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Publication numberUS4524240 A
Publication typeGrant
Application numberUS 06/523,766
Publication dateJun 18, 1985
Filing dateAug 17, 1983
Priority dateAug 17, 1983
Fee statusLapsed
Publication number06523766, 523766, US 4524240 A, US 4524240A, US-A-4524240, US4524240 A, US4524240A
InventorsRodney D. Stock, Gary H. Newman
Original AssigneeLucasfilm Ltd.
Export CitationBiBTeX, EndNote, RefMan
External Links: USPTO, USPTO Assignment, Espacenet
Universal circuit prototyping board
US 4524240 A
A universal multilayer circuit prototyping board is provided having a predefined universal pattern of socket pin perforations which accommodates all standard DIP integrated circuit packages at virtually any position on the board. The universal board allows high density circuit packing while maintaining excellent electrical performance with high speed circuits.
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It is claimed:
1. A prototyping board, comprising:
at least one dielectric layer intermediate of first and second electrically conductive layers forming a sandwich having a top side for component insertion and a bottom side for circuit wiring;
said sandwich having, coextensive in each layer, a layout area in which a pattern of socket pin holes on a standard 0.1 inch center is repeated in contiguous substantially 1.0 inch wide ranks and 1.6 inch wide files;
each one of said patterns having 10 equal sized rows in said ranks and 16 equal sized columns in said files, wherein ten of said columns in each one of said patterns defines socket pin holes in every row, and wherein two pairs of adjacent columns in each one of said patterns excludes socket pin holes, said pairs of said adjacent columns being separated by six columns, and
wherein said rows comprise a pattern of repeated columns of said socket pin holes ("hole") and excluded socket pin holes ("space") as follows: hole, space, space, hole, hole, hole, space, hole, hole, space, space, hole, hole, space, hole, hole, thereby to accommodate dual-in-line package (DIP) circuits of various standard widths at various locations relative to said pattern.
2. The prototyping board of claim 1 having, in selected rows of said adjacent pairs of columns which exclude pin holes, at least one voltage wiring post hole, at least one voltage lead hole, and at least one ground lead hole, said voltage led hole and said ground lead hole for accommodating a bypass capacitor.
3. The prototyping board of claim 1 wherein said layout area defines at least one I/O connector area, said connector area comprising serial pairs of connector pin holes in selected adjacent columns which exclude socket pin holes.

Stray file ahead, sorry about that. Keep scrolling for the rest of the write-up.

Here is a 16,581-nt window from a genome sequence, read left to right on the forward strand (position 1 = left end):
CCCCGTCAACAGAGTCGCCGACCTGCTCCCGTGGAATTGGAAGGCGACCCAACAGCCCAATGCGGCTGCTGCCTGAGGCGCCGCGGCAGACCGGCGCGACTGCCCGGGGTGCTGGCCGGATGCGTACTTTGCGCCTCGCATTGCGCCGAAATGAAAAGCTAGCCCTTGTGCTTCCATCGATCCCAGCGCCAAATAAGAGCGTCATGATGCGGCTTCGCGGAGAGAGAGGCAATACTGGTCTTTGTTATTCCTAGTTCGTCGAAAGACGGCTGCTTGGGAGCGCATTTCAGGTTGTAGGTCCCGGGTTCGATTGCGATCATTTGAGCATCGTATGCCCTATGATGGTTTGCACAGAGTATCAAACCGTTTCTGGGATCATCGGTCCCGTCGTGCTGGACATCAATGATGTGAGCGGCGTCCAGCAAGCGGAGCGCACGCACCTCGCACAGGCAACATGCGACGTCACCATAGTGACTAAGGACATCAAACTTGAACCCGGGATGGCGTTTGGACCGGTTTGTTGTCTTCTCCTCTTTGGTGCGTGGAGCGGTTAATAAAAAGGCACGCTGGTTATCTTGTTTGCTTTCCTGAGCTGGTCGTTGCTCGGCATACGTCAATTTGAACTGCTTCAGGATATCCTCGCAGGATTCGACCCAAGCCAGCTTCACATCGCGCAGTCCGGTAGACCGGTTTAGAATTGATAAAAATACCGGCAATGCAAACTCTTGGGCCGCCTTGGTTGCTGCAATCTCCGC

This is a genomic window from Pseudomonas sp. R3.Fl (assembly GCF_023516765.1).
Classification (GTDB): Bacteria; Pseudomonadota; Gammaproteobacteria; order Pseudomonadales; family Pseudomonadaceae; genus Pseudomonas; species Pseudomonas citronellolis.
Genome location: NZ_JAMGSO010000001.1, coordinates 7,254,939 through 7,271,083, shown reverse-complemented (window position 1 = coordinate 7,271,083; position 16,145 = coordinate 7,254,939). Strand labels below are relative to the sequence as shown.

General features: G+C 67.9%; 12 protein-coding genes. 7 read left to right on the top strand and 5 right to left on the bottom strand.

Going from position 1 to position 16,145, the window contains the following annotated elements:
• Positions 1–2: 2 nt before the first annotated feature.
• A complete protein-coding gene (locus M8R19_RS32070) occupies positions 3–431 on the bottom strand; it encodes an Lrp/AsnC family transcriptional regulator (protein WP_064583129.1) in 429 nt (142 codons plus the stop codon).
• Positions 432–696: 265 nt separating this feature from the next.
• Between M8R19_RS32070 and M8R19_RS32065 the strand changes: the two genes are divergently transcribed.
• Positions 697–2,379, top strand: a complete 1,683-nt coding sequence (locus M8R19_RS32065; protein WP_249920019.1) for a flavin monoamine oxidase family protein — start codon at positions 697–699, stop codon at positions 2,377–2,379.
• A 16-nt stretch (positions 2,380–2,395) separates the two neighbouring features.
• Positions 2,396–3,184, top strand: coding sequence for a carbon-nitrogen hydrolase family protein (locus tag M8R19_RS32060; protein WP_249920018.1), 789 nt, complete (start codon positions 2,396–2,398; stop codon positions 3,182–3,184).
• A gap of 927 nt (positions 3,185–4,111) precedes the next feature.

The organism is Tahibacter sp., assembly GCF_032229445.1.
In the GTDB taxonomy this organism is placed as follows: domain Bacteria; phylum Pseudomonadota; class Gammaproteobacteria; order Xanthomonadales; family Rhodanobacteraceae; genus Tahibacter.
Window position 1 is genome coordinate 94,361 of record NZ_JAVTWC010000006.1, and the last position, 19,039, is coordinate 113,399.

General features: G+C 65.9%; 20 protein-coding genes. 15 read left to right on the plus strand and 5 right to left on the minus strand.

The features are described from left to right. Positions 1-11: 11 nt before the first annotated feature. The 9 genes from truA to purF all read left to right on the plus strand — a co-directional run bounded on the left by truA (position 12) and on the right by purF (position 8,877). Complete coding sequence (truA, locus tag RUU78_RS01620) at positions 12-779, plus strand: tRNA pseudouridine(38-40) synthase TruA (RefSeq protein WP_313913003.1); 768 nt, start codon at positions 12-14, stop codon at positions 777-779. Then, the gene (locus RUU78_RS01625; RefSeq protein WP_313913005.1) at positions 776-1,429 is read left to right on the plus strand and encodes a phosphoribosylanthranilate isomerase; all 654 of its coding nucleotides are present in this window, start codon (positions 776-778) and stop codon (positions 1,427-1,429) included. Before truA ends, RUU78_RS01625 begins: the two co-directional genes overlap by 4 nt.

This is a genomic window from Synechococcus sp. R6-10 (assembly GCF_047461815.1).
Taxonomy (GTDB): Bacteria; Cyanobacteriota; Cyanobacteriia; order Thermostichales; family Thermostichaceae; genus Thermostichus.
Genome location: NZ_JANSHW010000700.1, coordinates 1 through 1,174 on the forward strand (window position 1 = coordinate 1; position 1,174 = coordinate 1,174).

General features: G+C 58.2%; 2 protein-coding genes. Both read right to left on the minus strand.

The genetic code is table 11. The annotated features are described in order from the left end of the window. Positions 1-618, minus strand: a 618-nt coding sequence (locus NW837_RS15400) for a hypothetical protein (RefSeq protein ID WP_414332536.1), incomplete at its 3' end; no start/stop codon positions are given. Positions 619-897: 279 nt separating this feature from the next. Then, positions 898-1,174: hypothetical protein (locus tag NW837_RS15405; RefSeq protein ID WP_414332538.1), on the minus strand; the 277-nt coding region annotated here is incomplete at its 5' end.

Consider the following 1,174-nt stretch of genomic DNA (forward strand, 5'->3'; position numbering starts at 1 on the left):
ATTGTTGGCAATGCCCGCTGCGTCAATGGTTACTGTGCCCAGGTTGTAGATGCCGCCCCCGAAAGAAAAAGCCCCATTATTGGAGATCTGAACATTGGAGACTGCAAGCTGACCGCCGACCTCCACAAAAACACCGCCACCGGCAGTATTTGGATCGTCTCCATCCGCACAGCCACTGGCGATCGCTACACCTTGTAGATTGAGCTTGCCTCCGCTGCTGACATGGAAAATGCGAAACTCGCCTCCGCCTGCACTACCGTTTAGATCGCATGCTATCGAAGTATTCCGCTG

4. The prototyping board of claim 3 including, outside said layout area, at least one I/O connector area comprising two parallel lines of connector pin holes and, adjacent to said lines of connector pin holes, two parallel lines of wiring post holes corresponding to said lines of connector pin holes.
5. The prototyping board of claim 3 including, outside said layout area, at least one connector area for I/O signals, power, and ground comprising three lines of connector pin holes and, adjacent thereto, three corresponding lines of wiring post holes.
6. The prototyping board of claim 5 wherein each said connector pin hole is conductively plated and is connected by a printed circuit trace only to the adjacent socket pin hole.
7. The prototyping board of claim 4 wherein, counting from the top,
said conductive patterns on the first and third conductive layers contact voltage wiring post holes,
said conductive patterns on the second and fourth conductive layers contact said ground lead holes, and
said ground lead holes are conductively plated.
8. The prototyping board of claim 3 wherein each
said socket pin hole in each said standard pattern is adapted to receive an insertable plated socket pin; and
wherein each said voltage wiring post hole is adapted to receive an insertable plated wiring post.
9. The prototyping board of claim 1 wherein said standard pattern of holes is repeated in at least 14 ranks and at least 9 files.

This invention relates to printed circuit boards and particularly to a circuit board for constructing prototypes of systems consisting mainly of an interconnection of integrated circuit (IC) packages.

The primary form of integrated circuit packages in use today includes two parallel rows of conductive pins extending downward from opposite long sides of a rectangularly shaped package, commonly referred to as a dual-in-line package (DIP). The pins are positioned a standard one-tenth inch (0.1 in.) apart along the rows and the two rows of pins are spaced apart an integral multiple of 0.1 inch depending upon the size of the package. The more commonly used integrated circuits have packages with their rows of pins spaced apart 0.2, 0.3, 0.4, 0.6 or 0.9 inch. The length of such packages depends upon the number of pins that are provided and this varies widely. In the course of building and testing a newly designed electronic system, it is desireable to be able to easily assemble and electrically interconnect a large number of such packages of various sizes in a prototype system.

In the development of systems which include integrated circuits, various types of prototyping boards are used. These boards range from perforated breadboards without conductors, to selectively perforated and multilayer plated boards, and to custom laid out boards. In order to accommodate DIP packages, a prototype board contains a pattern of perforations that accept the circuit package pins for mechanical and electrical interconnection. Prototyping circuit boards should satisfy certain requirements, primary among which is versatility. The wider the variety of circuit packages that can be accommodated, the more useful the board is. It is also highly desireable to provide a significant proportion of the circuit board area without perforations and with electrically conductive layers thereon for proper power distribution to the circuit packages. Further, high density positioning of the various size circuit packages is desirable for good electrical performance, as are an efficient pattern of interconnections and high quality conductors. Mechanical characteristics are also important. Unfortunately, these criteria often interfere with each other and must be compromised.